Lumpy Skin Disease Classification

The virus that causes lumpy skin disease (LSDV) has double-stranded DNA. It belongs to the family Poxviridae and the genus Capripoxvirus. Within the subfamily of Chordopoxviruses (ChPVs), Capripoxviruses (CaPVs) are one of eight genera. Along with LSDV, sheeppox and goatpox viruses make up the capripoxvirus genus. Even while CaPV infections are serologically identical, they typically have host specificity within particular geographic distributions.


Capripoxviruses have a brick-like form like other members of the Poxviridae family. In addition to having a more oval profile and larger lateral bodies, capripoxvirus virions differ from orthopoxvirus virions in this regard. Capripoxvirions typically measure 320 by 260 nanometers.

Lumpy Skin


The virus has a 151-kbp genome that is made up of 156 genes and a core coding region that is surrounded by identical 2.4 kbp-inverted terminal repeats. When LSDV is compared to chordopoxviruses from other genera, 146 genes are conserved. These genes produce proteins that are essential for virion structure and assembly, transcription and mRNA biogenesis, nucleotide metabolism, DNA replication, protein processing, viral pathogenicity, and host range. The genes of other mammalian poxviruses and the genes of LSDV exhibit significant collinearity and amino acid identity within the central genomic region. Suipoxvirus, Yatapoxvirus, and Leporipoxvirus are a few examples of viruses with a similar amino acid identity. However, collinearity is broken at terminal regions.


Poxvirus homologues are either absent or share a lower level of amino acid identity in these areas. The majority of these genetic variations are probably linked to genes that affect viral virulence and host range. Interleukin-10 (IL-10) homologues, IL-1 binding proteins, G protein-coupled CC chemokine receptors, and epidermal growth factor-like protein are all identified in LSDV, which is specific to the Chordopoxviridae family of poxviruses.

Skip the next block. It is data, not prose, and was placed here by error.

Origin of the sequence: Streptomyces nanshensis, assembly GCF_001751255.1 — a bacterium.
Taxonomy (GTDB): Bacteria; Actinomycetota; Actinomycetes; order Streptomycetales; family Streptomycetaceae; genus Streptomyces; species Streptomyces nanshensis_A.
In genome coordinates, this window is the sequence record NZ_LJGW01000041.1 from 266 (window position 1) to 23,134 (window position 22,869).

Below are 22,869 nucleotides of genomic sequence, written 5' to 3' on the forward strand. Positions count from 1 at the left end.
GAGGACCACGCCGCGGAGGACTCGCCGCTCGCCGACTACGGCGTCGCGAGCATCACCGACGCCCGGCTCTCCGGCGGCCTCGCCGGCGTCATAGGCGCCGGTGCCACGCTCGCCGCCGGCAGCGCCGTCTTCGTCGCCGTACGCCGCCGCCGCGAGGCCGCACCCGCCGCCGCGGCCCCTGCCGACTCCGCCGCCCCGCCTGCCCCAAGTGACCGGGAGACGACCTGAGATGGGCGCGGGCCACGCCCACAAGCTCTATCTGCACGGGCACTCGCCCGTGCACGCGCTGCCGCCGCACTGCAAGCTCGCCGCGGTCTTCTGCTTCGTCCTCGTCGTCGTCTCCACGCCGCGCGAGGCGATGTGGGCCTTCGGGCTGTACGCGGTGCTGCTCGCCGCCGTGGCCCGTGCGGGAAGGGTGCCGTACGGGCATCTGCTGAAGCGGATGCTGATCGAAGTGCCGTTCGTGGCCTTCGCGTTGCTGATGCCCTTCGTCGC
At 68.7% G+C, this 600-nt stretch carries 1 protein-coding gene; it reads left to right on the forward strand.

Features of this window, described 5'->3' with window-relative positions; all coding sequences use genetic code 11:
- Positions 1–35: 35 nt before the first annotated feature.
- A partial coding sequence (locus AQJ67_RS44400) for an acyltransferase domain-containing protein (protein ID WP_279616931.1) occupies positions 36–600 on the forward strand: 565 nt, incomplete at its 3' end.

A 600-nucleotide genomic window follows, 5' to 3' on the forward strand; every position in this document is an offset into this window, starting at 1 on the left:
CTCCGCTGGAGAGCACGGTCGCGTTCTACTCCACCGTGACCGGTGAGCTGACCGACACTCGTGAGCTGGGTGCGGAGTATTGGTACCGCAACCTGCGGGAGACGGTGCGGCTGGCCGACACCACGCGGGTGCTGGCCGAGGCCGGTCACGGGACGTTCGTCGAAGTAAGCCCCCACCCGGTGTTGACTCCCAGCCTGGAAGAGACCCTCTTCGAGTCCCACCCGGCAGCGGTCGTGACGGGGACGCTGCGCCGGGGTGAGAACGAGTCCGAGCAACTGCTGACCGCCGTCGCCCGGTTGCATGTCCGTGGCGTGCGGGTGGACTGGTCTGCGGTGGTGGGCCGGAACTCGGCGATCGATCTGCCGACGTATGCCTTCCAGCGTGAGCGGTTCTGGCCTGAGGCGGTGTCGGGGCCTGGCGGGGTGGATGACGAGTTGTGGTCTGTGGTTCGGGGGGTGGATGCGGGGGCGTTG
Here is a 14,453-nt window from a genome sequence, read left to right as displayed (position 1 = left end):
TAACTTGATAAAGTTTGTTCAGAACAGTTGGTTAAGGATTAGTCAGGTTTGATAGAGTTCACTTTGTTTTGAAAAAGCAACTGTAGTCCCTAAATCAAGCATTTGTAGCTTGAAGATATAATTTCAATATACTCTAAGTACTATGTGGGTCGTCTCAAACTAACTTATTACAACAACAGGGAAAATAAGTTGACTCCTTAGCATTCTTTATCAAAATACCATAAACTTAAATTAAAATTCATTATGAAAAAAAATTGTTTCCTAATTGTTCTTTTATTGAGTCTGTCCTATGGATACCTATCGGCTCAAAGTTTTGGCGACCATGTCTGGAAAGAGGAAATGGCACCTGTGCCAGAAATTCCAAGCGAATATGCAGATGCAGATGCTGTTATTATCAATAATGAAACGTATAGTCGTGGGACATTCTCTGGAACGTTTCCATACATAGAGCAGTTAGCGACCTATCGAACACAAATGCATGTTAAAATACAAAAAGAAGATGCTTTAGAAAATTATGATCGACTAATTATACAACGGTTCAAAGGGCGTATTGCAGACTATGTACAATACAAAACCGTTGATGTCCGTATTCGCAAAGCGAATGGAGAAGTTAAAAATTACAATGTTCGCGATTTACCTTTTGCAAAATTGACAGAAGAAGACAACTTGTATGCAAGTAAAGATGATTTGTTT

Giraffes, water buffalo, and impalas have all been reported to have LSDV, which primarily affects cattle and zebu animals. The disease is especially contagious in fine-skinned Bos taurus cow breeds like Holstein-Friesian and Jersey. Breeds of the Bos indicus with thick skin, such as the Afrikaner and Afrikaner crossbreeds, exhibit less severe illness symptoms.


This is possibly because Bos indicus breeds are less susceptible to ectoparasites than Bos taurus breeds are. Although all age groups are susceptible to the disease, young calves and cows in their prime lactation have more severe clinical signs.



Excessive temperatures and high humidity are linked to LSDV outbreaks. However, outbreaks can also happen in the dry season. It is typically more common in low-lying places or close to water during the wet summer and fall months. Insects that feed on blood, including flies and mosquitoes, serve as mechanical carriers for the disease. There isn’t a single species of vector known. Instead, the virus has been isolated from the species of Culicoides, Tabanidae, Glossina, Biomyia fasciata, and Stomoxys.

It is still being determined how each of these insects specifically contributes to LSDV transmission. Lumpy skin disease outbreaks are typically sporadic because the vector populations are influenced by animal movements, immunological condition, and wind and rainfall patterns.


The virus can spread through saliva, semen, nasal discharge, lacrimal secretions, and blood. Suckling calves can also contract the illness from milk that has been contaminated. LSDV was discovered in saliva 11 days after the onset of fever in experimentally infected calves, in semen 22 days later, and in skin nodules 33 days later. Urine or faeces do not contain the virus.

The LSDV can persist infected tissue for more than 120 days, just like other pox viruses, which are well known for being very resistant.



Artificial defences

There have been two alternative methods for LSDV vaccination. The Neethling strain of the virus was initially weakened by 20 passes on the chorio-allantoic membranes of hen eggs in South Africa. The vaccine virus is now being grown in cell culture. It has been demonstrated that the vaccine made from sheep- or goatpox viruses gives cow immunity in Kenya. But for cattle, the amount of attenuation needed for safe usage in sheep and goats is insufficient.

Since live vaccinations could serve as a source of infection for susceptible sheep and goat populations, sheeppox and goatpox vaccines are only permitted in nations where the diseases are already widespread.


Adult vulnerable cattle should receive an annual LSDV vaccination to ensure optimal protection. At the site of the inoculation, about 50% of cattle have swelling (10-20 millimetres (12-34 mm) in diameter). Within a couple of weeks, this swelling goes down. Dairy cows that have been immunised could also experience a brief drop in milk production.

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